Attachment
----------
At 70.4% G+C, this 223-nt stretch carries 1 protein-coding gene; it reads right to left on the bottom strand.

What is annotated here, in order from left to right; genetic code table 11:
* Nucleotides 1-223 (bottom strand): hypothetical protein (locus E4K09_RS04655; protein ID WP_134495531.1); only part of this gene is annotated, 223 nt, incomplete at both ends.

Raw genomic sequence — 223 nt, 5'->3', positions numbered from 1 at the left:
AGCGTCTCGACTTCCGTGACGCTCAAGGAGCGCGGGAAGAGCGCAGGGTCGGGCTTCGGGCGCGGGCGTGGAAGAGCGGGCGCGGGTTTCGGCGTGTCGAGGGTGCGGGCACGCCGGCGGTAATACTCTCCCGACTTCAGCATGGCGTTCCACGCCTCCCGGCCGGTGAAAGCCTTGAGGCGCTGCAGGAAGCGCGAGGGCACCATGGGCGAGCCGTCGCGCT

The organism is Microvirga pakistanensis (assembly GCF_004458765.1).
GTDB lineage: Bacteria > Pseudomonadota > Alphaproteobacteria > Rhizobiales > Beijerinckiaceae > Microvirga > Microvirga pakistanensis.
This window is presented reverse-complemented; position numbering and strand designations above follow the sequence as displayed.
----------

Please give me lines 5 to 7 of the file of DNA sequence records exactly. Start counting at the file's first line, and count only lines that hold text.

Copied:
AGCGTCTCGACTTCCGTGACGCTCAAGGAGCGCGGGAAGAGCGCAGGGTCGGGCTTCGGGCGCGGGCGTGGAAGAGCGGGCGCGGGTTTCGGCGTGTCGAGGGTGCGGGCACGCCGGCGGTAATACTCTCCCGACTTCAGCATGGCGTTCCACGCCTCCCGGCCGGTGAAAGCCTTGAGGCGCTGCAGGAAGCGCGAGGGCACCATGGGCGAGCCGTCGCGCT

The organism is Microvirga pakistanensis (assembly GCF_004458765.1).
GTDB lineage: Bacteria > Pseudomonadota > Alphaproteobacteria > Rhizobiales > Beijerinckiaceae > Microvirga > Microvirga pakistanensis.